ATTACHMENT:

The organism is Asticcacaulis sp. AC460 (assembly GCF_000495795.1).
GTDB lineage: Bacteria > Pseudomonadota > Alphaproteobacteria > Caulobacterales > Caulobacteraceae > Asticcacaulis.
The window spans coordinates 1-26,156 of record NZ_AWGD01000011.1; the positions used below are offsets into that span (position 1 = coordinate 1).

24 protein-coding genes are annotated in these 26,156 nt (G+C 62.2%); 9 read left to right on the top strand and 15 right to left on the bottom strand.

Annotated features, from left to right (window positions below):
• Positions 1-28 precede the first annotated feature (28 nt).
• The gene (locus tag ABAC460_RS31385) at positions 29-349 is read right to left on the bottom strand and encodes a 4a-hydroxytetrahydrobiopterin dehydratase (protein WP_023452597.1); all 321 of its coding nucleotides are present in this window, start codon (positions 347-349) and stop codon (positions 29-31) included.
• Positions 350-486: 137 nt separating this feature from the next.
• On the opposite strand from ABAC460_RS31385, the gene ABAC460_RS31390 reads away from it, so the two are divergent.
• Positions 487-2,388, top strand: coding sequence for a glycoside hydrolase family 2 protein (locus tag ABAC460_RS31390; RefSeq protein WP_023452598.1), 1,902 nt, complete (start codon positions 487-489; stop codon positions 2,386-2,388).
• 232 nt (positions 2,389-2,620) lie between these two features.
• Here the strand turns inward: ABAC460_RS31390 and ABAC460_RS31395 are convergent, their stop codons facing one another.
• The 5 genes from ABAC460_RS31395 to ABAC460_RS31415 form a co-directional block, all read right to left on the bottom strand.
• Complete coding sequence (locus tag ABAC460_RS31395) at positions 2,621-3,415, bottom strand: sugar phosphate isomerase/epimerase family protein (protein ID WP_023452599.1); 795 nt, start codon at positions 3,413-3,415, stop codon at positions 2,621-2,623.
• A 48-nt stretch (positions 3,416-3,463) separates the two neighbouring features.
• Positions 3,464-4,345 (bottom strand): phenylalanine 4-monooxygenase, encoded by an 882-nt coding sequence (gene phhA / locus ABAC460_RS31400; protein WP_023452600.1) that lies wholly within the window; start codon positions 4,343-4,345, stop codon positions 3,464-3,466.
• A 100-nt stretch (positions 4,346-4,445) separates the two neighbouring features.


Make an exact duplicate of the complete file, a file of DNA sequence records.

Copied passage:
The organism is Asticcacaulis sp. AC460 (assembly GCF_000495795.1).
GTDB lineage: Bacteria > Pseudomonadota > Alphaproteobacteria > Caulobacterales > Caulobacteraceae > Asticcacaulis.
The window spans coordinates 1-26,156 of record NZ_AWGD01000011.1; the positions used below are offsets into that span (position 1 = coordinate 1).

24 protein-coding genes are annotated in these 26,156 nt (G+C 62.2%); 9 read left to right on the top strand and 15 right to left on the bottom strand.

Annotated features, from left to right (window positions below):
• Positions 1-28 precede the first annotated feature (28 nt).
• The gene (locus tag ABAC460_RS31385) at positions 29-349 is read right to left on the bottom strand and encodes a 4a-hydroxytetrahydrobiopterin dehydratase (protein WP_023452597.1); all 321 of its coding nucleotides are present in this window, start codon (positions 347-349) and stop codon (positions 29-31) included.
• Positions 350-486: 137 nt separating this feature from the next.
• On the opposite strand from ABAC460_RS31385, the gene ABAC460_RS31390 reads away from it, so the two are divergent.
• Positions 487-2,388, top strand: coding sequence for a glycoside hydrolase family 2 protein (locus tag ABAC460_RS31390; RefSeq protein WP_023452598.1), 1,902 nt, complete (start codon positions 487-489; stop codon positions 2,386-2,388).
• 232 nt (positions 2,389-2,620) lie between these two features.
• Here the strand turns inward: ABAC460_RS31390 and ABAC460_RS31395 are convergent, their stop codons facing one another.
• The 5 genes from ABAC460_RS31395 to ABAC460_RS31415 form a co-directional block, all read right to left on the bottom strand.
• Complete coding sequence (locus tag ABAC460_RS31395) at positions 2,621-3,415, bottom strand: sugar phosphate isomerase/epimerase family protein (protein ID WP_023452599.1); 795 nt, start codon at positions 3,413-3,415, stop codon at positions 2,621-2,623.
• A 48-nt stretch (positions 3,416-3,463) separates the two neighbouring features.
• Positions 3,464-4,345 (bottom strand): phenylalanine 4-monooxygenase, encoded by an 882-nt coding sequence (gene phhA / locus ABAC460_RS31400; protein WP_023452600.1) that lies wholly within the window; start codon positions 4,343-4,345, stop codon positions 3,464-3,466.
• A 100-nt stretch (positions 4,346-4,445) separates the two neighbouring features.